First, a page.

Brit TV helmer Tom Hooper's bigscreen debut "Red Dust" is a respectful, well-crafted, but unmemorable drama about South Africa's Truth and Reconciliation process. Given the track record of major apartheid-themed films to date, pic looks destined for modest impact at international wickets.
Unrelated to the same-titled 1932 Gable-Harlow classic — indeed, nearly the diametric opposite of that pic and its escapist fun — Brit TV helmer Tom Hooper’s bigscreen debut “Red Dust” is a respectful, well-crafted, but unmemorable drama about South Africa’s Truth and Reconciliation process. Toplining Chiwetel Ejiofor as a black Parliamentarian facing former tormentors and Hilary Swank as his lawyer, U.K.-South African co-production makes all the right moves in terms of cultural and political sensitivity, but that same ideological scrupulousness distances human involvement. Given the track record of major apartheid-themed films to date, pic looks destined for modest impact at international wickets.
Troy Kennedy-Martin’s script is based on the novel by Gillian Slovo, whose parents were among South Africa’s best-known (and most persecuted) white anti-apartheid activists. Slovo’s mixed sense of responsibility and repugnance toward her homeland (detailed in her autobiographical “Every Secret Thing”) are channeled here into the fictional figure of Sarah Barcant (Swank).
Long resettled in New York, Sarah returns to South Africa with great reluctance at the behest of her ailing Uncle Ben (Marius Weyers), an activist attorney himself. The Truth & Reconciliation Commission has come — by literal bus-and-truck convoy — to Smitsriver in the Great Karoo region, where Sarah is still regarded as “that wild child.” As a young girl, Sarah dated a local black youth, which resulted in one night’s jail for the girl and something far worse for the boy.
Purpose of the TRC hearings is to encourage “forgiveness not retaliation,” letting the indigenous communities experience catharsis by hearing testimonies from the mostly Afrikaner former Security Police and others who beat, raped or murdered those suspected of conspiring against the white government. If those testifying are judged to be telling the full truth about their guilt, they are granted amnesty.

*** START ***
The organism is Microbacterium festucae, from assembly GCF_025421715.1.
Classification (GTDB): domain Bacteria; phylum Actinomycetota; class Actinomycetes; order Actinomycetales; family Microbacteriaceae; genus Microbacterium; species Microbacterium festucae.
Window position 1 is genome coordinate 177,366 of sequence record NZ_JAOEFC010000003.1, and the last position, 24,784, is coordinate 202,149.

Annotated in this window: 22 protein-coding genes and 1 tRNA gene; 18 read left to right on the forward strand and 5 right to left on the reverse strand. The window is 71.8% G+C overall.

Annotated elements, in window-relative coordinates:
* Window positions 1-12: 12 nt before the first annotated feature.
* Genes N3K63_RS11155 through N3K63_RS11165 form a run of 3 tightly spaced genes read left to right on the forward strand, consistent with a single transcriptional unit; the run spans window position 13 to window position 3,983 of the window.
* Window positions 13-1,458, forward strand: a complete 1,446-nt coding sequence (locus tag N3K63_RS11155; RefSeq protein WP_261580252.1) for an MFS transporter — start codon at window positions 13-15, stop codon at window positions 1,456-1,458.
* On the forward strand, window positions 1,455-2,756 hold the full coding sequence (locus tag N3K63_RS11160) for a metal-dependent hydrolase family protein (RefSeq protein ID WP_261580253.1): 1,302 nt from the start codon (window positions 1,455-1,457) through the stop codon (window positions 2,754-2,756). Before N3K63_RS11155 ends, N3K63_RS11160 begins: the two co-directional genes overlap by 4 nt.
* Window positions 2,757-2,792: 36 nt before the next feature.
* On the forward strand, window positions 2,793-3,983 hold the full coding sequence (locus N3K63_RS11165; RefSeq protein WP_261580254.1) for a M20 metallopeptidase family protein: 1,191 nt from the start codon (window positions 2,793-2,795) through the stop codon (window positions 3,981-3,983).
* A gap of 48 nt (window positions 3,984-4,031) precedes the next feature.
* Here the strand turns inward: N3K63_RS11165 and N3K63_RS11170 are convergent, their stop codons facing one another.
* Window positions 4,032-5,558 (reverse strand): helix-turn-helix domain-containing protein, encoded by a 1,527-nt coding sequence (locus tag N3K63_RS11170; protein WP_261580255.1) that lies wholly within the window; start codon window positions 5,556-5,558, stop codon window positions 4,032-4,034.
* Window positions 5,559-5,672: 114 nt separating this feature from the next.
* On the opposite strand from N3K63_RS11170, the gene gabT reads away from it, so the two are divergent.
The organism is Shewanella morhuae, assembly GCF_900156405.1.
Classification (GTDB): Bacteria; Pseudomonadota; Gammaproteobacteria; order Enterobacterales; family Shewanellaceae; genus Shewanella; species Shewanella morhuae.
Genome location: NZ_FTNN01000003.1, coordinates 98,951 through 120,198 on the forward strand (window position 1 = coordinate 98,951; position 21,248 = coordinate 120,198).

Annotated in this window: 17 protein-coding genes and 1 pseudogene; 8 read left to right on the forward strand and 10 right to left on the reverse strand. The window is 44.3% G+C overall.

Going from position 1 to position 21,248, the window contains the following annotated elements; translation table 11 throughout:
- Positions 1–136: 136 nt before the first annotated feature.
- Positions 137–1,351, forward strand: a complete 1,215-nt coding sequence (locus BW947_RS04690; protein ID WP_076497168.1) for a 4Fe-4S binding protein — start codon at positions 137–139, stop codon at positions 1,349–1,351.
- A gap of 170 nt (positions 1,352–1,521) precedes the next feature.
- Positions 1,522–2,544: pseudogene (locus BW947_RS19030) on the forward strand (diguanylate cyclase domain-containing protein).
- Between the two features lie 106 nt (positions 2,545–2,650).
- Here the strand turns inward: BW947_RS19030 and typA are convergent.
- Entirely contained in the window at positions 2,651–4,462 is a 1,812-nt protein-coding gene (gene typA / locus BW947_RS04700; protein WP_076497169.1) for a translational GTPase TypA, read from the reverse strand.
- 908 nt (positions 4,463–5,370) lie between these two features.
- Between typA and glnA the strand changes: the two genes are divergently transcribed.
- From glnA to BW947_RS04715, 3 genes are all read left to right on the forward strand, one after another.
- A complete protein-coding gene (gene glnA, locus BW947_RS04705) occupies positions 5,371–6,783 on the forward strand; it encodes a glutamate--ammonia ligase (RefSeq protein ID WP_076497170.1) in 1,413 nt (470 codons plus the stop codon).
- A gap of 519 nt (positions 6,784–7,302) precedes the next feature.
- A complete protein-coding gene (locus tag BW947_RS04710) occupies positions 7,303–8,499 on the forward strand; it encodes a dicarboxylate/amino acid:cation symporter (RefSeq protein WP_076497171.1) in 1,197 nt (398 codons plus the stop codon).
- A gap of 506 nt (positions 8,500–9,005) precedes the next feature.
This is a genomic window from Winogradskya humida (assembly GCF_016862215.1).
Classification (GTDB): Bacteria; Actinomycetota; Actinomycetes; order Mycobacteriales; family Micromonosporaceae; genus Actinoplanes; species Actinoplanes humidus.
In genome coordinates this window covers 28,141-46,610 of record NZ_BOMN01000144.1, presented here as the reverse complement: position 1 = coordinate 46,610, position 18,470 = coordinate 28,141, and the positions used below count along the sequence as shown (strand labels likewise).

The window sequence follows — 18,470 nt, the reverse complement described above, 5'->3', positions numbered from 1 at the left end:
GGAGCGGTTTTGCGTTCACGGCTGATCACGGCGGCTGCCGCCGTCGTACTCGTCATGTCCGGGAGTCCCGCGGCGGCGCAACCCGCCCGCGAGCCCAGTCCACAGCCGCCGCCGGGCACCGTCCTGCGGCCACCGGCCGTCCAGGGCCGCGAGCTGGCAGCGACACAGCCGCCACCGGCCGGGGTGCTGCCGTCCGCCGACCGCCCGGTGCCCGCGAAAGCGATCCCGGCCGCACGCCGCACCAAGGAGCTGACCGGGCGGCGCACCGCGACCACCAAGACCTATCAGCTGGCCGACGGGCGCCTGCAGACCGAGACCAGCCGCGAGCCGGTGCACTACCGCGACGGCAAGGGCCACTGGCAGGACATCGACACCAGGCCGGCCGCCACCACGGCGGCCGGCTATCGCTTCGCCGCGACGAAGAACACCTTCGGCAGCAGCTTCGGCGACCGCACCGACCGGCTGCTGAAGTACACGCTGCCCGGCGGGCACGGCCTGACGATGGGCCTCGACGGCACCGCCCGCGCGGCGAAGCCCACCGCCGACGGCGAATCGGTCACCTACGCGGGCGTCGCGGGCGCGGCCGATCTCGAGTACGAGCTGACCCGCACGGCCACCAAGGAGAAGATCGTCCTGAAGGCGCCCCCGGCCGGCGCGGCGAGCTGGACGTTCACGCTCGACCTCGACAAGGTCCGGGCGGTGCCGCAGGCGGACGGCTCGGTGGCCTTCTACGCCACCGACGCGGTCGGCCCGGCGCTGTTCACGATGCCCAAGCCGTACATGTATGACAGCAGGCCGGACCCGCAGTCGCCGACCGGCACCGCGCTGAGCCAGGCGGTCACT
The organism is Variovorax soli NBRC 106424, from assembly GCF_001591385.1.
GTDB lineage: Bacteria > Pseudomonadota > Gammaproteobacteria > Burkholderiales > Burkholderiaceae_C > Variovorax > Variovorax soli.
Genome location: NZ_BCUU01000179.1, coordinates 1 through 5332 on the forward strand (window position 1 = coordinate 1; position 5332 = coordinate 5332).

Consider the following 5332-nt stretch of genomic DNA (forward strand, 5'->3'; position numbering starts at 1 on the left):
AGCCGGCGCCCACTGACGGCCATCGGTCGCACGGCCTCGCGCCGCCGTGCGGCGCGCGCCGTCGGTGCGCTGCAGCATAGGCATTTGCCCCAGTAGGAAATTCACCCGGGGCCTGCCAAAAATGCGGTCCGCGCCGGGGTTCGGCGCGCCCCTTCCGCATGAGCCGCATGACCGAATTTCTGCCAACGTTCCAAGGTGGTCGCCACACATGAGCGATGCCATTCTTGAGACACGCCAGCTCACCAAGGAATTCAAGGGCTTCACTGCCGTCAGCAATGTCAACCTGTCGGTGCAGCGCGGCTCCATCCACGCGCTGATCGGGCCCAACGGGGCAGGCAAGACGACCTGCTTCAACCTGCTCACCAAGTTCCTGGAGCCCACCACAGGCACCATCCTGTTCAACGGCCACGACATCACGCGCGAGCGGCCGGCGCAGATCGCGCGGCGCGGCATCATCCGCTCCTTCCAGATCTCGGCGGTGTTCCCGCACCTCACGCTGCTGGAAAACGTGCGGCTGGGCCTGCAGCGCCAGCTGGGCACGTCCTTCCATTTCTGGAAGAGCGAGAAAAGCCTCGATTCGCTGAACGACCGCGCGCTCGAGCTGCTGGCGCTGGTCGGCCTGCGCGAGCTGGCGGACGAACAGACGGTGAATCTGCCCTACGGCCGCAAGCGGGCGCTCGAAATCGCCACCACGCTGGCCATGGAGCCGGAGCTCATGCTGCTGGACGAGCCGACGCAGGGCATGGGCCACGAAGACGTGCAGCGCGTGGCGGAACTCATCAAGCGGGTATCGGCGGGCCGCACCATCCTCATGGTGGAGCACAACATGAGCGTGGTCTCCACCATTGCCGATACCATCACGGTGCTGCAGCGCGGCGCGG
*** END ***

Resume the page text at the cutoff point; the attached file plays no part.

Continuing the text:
Ironically, the Smitsriver hearing was requested by an applicant who stands to benefit little from it (save for his conscience), because he’s already serving a prison term for an unrelated murder. Dirk Hendricks (Jamie Bartlett) now admits that, when he was a police officer in 1986, he took part in the beating and torture of underground activist Alex Mpondo (Ejiofor), who has become one of the new ANC government’s rising black politicos.
Alex gets a hero’s welcome when he makes a bittersweet return for the hearings. But Uncle Ben and others are less interested in Alex’s ordeal than they are in discovering what happened to his comrade, Steve Sizela. Sizela was jailed at the same time as Alex, similarly brutalized, but never heard from again. His parents blame Alex for getting their son embroiled in the freedom struggle and are looking for closure.
Hendricks is forthcoming about his abuses in regard to Alex, but discussing Steve is another matter. Hendrick’s former superior Piet Muller (Ian Roberts) has “transitioned” to post-apartheid civilian life without his past misdeeds coming out — and he menacingly wants to keep it that way.
Also complicating matters is the fact that Alex has suppressed many of his traumatic memories. He fears full recall could make him look less heroic, damaging his political hopes. Many locals are still willing to brand as “traitor” anyone who gave incriminating information back then, despite the torture.
Crisply organized script does a good job laying out various p.o.v.’s, with eyeblink flashbacks to the bloody ’86 “interrogation” building toward a complete climactic flashback. While pacing is smart and claustrophobia avoided, this remains essentially a courtroom drama, with a tendency to get verbose, explaining everything as though for the public record. That approach leaves little room for the performers to create organic, non-position-paper lives for the characters.
English thesp Ejiofor, whose soulful understatement memorably anchored “Dirty Pretty Things,” is stuck hitting the same couple of notes of remembered pain and fury here, while Swank can’t transcend role’s essential contrivance.
Script mercifully abstains from even hinting at romantic chemistry between two leads. But there’s still an inevitable whiff of gratuitous-white-star-shoulder-for-blacks-to-cry-on, which films of this nature seldom avoid. (It doesn’t help that Swank is too often costumed as if attending a chic cocktail soiree.)
Bartlett is good as a man who finds enough moral fiber to admit his wrongs; Roberts is vividly detestable in a simpler part. Other support actors are solid but pic limits their characterizations to one defining stroke apiece.
Larry Smith’s handsome widescreen lensing, Rob Lane’s inspirational orchestral score, and other contribs further underline both “Red Dust’s” good intentions and its somewhat impersonal conventionality.